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Baidu uses millions of users’ location data to make predictions
July 28, 2016 News

China’s internet giant, has shown what you can learn when you have access to enough location data.

The firm’s Big Data Lab in Beijing has used billions of location records from its 600 million users as a lens to view the Chinese economy. It has tracked the flux of people around offices and shops as a proxy measurement for employment and consumption activity. The lab even used the data to predict Apple’s second quarter revenue in China.

Location data has already proved useful for purposes such as keeping tabs on population movements and the spread of disease. This is the first time that a company the size of Baidu – similar to Facebook or Google – has shown what it is capable of doing with the data from their huge user bases, giving these firms enormous power and insight that they don’t typically talk about.

The researchers hand-labelled thousands of areas of interest – offices, shopping centres and industrial zones – across China. Then they studied location data from the end of 2014 to the middle of 2016 to see how many people were at those places at each time, and how that changed through the year.

The data presents a bird’s-eye view of Chinese society. For example, it captures a large shoe factory in south-east China closing down in early 2016 – the area of the factory, once buzzing with location traces, suddenly emptying like an abandoned beehive.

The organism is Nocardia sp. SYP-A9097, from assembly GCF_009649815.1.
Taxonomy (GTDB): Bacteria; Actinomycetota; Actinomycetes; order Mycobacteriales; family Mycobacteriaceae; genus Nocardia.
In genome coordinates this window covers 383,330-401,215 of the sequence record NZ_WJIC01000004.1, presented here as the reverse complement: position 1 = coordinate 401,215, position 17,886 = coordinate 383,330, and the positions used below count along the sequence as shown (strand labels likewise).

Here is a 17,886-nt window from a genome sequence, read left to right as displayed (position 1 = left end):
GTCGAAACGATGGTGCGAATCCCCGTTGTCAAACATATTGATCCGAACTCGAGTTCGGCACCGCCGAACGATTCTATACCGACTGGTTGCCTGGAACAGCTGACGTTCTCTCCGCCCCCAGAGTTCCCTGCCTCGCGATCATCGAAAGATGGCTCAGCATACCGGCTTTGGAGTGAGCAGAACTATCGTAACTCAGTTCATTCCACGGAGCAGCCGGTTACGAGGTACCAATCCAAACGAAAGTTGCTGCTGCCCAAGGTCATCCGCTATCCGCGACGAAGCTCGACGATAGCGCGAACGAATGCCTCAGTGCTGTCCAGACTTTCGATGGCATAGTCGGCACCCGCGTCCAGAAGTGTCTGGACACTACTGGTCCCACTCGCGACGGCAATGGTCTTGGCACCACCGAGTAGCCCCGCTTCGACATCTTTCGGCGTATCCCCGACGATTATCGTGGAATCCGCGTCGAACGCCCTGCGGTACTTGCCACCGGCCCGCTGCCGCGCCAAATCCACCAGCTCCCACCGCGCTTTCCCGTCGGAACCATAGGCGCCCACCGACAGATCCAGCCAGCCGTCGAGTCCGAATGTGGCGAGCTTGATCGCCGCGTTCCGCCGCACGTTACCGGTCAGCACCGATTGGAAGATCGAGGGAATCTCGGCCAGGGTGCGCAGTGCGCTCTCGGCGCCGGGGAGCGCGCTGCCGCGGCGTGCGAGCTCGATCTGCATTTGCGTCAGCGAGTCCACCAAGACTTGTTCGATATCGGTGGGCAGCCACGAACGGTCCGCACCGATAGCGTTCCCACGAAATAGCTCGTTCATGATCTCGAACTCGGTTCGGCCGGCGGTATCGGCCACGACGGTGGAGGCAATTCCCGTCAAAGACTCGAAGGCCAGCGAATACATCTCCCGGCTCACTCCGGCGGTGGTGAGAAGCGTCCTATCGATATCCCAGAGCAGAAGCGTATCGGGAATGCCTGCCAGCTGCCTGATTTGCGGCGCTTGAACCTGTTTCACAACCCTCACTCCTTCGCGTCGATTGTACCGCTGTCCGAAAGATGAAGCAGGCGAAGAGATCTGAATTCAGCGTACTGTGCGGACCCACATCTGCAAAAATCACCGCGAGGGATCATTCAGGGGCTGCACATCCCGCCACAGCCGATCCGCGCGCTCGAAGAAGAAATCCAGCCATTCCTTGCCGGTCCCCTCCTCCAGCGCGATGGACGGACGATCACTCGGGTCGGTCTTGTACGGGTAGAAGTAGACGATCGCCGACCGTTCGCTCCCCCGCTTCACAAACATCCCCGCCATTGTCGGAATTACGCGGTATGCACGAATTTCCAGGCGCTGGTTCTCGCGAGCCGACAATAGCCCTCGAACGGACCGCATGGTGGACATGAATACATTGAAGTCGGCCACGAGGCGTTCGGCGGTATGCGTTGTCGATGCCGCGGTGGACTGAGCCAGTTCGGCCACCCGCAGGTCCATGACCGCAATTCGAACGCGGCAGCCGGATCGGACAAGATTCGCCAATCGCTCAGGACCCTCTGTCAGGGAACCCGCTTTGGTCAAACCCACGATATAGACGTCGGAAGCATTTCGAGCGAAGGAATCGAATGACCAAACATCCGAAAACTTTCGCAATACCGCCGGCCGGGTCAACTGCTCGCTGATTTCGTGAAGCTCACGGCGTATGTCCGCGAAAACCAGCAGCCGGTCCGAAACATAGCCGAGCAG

The data also shows success and growth. The number of people going to a Beijing technology park doubled from 2014 to now, while attendance at a start-up’s offices skyrocketed after it won investment in mid-2015

Baidu has collated the data to build an employment index for China, a number that reflects the state of the labour market by tracking how many people visit industrial, manufacturing and technology zones. This shows that since 2014, China’s manufacturing employment has dipped by around 10 per cent, while high-tech employment has grown slightly.

“Baidu used the number of visits to Apple Stores to predict the company’s Chinese revenue“

A similar index for consumption measures changes in shopper footfall. Baidu used the number of visits to Apple Stores to predict that Apple’s Chinese revenue for the second quarter of 2016 would be down 20 per cent over the previous year – roughly in line with Apple’s published results.

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